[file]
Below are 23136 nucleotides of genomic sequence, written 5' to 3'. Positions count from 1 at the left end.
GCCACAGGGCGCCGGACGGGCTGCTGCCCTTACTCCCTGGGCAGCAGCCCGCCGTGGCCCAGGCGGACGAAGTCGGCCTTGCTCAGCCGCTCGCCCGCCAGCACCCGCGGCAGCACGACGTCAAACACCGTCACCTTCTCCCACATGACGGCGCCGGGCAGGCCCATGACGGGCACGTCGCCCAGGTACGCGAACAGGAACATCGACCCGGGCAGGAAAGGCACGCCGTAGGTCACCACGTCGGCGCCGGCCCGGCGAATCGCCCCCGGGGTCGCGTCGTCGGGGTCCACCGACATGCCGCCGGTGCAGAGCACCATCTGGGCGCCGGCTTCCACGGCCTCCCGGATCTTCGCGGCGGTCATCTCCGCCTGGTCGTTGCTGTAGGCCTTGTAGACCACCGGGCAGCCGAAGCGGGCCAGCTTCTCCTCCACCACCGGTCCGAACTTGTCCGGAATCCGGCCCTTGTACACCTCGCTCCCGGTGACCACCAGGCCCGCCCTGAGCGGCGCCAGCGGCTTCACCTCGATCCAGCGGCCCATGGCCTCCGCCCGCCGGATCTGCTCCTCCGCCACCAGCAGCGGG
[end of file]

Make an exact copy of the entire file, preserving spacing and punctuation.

Below are 23136 nucleotides of genomic sequence, written 5' to 3'. Positions count from 1 at the left end.
GCCACAGGGCGCCGGACGGGCTGCTGCCCTTACTCCCTGGGCAGCAGCCCGCCGTGGCCCAGGCGGACGAAGTCGGCCTTGCTCAGCCGCTCGCCCGCCAGCACCCGCGGCAGCACGACGTCAAACACCGTCACCTTCTCCCACATGACGGCGCCGGGCAGGCCCATGACGGGCACGTCGCCCAGGTACGCGAACAGGAACATCGACCCGGGCAGGAAAGGCACGCCGTAGGTCACCACGTCGGCGCCGGCCCGGCGAATCGCCCCCGGGGTCGCGTCGTCGGGGTCCACCGACATGCCGCCGGTGCAGAGCACCATCTGGGCGCCGGCTTCCACGGCCTCCCGGATCTTCGCGGCGGTCATCTCCGCCTGGTCGTTGCTGTAGGCCTTGTAGACCACCGGGCAGCCGAAGCGGGCCAGCTTCTCCTCCACCACCGGTCCGAACTTGTCCGGAATCCGGCCCTTGTACACCTCGCTCCCGGTGACCACCAGGCCCGCCCTGAGCGGCGCCAGCGGCTTCACCTCGATCCAGCGGCCCATGGCCTCCGCCCGCCGGATCTGCTCCTCCGCCACCAGCAGCGGG